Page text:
It is no wonder that place is in the 4P’s of marketing as the place you sell a product is as crucial as pricing or promotion strategy you develop to sell the product. Place in marketing terms can also be called as Distribution channel. It determines where exactly we are selling a product (Sa, 2014). A customer would not buy a pet online. Say the customer wants to buy a dog, the first thing they need is to touch and see if the dog is comfortable with them. The same goes with automobiles or one time investment machineries. Since in all these cases the touch and feel is required before making a purchase decision. Distribution channels empower the expansion of business. Product such as cosmetics can be sold retail in supermarkets and at the same time through online retailers expanding the customer base and increasing the chances of purchase. The dealer at each of these places also plays a crucial role, as most of the customers purchase products that are recommended by them (Lu, 2013). However, the decisions to determine the point of sales and the distribution channels can be complex depending on the product in question.
To decide on a distribution channel one must first understand all the attributes of the product in question, in which markets these products would sold and would the channel produce the revenue expected (Keating, 2013). Understanding if or not a customer would purchase a particular channel by placing ourselves in the shoes of the customer can help us decide if or not the distribution channel strategy is a good idea. An expensive high end product such as Bose Headphones should not be sold online as a customer would want to listen to it and determine if or not they are their money’s worth.
Deciding the distribution channel is equally dependent on the organization’s circumstances as well. Finance, network, places in which the company is present all play a role here. A small company that has very little investment to set up retail outlets at multiple places can be available over a huge area if they go with the online retail channel (Staelin, 2014). At the same time a microprocessor company would not sell their products online or retail but rather produce and sell them on request of the customer. Also, organizations should not adopt channels that are financially or logistically challenging.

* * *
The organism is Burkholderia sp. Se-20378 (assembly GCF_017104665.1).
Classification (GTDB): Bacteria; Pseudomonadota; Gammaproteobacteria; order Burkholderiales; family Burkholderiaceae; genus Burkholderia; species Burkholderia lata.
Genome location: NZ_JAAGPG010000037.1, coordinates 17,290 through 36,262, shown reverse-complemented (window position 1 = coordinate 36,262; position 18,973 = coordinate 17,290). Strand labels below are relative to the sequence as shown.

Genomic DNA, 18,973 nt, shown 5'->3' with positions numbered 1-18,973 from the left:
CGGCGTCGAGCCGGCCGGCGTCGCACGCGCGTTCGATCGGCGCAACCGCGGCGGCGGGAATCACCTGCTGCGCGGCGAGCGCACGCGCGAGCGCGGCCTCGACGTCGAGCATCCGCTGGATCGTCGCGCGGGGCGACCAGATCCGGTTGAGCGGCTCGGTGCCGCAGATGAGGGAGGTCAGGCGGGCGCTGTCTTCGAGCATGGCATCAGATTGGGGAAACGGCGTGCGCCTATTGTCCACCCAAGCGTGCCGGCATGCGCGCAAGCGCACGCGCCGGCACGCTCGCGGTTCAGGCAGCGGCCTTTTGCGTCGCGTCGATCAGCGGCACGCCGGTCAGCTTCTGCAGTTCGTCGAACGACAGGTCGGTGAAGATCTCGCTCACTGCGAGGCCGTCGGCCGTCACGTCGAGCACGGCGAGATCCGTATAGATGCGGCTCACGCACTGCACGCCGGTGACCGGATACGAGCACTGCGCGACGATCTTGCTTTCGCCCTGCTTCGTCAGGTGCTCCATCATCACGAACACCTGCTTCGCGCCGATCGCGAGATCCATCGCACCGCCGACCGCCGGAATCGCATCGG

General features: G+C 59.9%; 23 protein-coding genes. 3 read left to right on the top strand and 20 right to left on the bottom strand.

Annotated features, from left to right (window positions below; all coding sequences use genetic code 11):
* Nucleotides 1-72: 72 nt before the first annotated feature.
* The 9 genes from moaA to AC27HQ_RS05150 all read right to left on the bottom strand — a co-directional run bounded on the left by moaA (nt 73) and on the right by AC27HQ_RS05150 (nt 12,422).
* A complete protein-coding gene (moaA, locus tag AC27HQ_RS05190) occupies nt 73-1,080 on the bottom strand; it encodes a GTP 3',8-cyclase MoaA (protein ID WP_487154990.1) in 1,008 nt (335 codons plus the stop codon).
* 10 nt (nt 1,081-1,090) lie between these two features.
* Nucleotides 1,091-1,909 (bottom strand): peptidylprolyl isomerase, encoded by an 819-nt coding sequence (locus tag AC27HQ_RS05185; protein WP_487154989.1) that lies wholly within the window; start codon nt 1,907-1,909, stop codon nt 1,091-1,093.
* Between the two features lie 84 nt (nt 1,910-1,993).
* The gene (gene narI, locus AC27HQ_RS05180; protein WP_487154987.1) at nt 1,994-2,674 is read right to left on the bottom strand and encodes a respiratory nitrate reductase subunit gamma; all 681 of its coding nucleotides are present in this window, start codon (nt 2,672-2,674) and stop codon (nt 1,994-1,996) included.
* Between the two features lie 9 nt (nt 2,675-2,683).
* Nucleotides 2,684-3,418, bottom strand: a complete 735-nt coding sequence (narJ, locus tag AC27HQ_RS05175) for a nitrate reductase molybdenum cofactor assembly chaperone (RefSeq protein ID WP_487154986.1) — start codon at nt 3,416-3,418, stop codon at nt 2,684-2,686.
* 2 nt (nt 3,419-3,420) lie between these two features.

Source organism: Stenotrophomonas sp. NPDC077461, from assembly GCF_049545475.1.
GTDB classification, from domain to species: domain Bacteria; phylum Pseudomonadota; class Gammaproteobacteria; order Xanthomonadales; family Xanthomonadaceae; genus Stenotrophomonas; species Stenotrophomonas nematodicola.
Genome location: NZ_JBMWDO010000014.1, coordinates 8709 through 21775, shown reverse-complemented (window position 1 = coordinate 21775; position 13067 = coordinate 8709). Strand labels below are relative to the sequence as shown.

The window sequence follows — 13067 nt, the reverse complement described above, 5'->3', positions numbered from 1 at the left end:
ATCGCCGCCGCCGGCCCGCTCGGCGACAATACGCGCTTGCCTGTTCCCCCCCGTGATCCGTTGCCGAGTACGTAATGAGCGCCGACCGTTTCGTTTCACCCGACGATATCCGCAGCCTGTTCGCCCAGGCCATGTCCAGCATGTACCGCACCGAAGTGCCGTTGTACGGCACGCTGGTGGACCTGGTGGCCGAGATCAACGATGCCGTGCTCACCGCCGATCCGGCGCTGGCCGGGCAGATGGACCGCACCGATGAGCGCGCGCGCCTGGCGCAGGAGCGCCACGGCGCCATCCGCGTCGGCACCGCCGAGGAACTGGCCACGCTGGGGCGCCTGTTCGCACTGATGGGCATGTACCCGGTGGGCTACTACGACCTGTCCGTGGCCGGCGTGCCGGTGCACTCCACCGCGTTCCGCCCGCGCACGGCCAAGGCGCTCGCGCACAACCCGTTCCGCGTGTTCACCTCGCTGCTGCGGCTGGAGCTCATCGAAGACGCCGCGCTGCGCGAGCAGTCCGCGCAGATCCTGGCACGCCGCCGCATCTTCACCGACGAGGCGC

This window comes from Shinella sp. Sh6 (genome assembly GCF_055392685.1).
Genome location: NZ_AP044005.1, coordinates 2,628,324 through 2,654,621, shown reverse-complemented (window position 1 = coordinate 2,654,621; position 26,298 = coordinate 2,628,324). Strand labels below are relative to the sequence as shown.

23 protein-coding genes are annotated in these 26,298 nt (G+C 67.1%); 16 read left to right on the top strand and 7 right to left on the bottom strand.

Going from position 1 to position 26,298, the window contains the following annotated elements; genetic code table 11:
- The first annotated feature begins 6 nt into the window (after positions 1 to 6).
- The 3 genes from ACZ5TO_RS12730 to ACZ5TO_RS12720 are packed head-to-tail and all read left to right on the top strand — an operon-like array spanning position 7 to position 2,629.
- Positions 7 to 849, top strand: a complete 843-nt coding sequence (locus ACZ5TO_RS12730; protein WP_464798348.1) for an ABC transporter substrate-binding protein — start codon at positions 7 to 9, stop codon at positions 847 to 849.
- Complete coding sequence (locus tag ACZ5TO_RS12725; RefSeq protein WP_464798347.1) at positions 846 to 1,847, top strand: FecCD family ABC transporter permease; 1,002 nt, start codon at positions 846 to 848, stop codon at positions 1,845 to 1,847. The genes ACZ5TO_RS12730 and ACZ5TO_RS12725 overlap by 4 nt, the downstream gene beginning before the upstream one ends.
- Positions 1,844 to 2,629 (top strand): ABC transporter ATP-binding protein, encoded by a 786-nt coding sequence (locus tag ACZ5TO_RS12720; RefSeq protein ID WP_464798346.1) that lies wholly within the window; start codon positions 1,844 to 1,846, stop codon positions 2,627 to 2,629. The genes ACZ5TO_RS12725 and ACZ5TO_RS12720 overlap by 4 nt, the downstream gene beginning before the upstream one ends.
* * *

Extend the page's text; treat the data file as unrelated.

Hence deciding a distribution strategy requires a thorough analysis of the company’s circumstances, the products attributes and the target markets requirements.
Hanna, N., Wozniak, R. and Hanna, M., 2013. Consumer behavior: An applied approach. Kendall Hunt Publishing Company.
Juster, F.T., 2015. Anticipations and purchases: An analysis of consumer behavior. Princeton University Press.
Keating, B., 2013. Distribution Channels: Understanding and Managing Channels to Market. Journal of Product & Brand Management.
Lu, Q. and Liu, N., 2013. Pricing games of mixed conventional and e-commerce distribution channels. Computers & Industrial Engineering, 64(1), pp.122-132.
Mullen, B. and Johnson, C., 2013. The psychology of consumer behavior. Psychology Press.
Sa Vinhas, A. and Heide, J.B., 2014. Forms of competition and outcomes in dual distribution channels: The distributor’s perspective. Marketing Science, 34(1), pp.160-175.
Solomon, M.R., 2014. Consumer behavior: Buying, having, and being. Engelwood Cliffs, NJ: prentice Hall.
Staelin, R. and Lee, E., 2014. Distribution Channels. In The History of Marketing Science (pp. 261-287).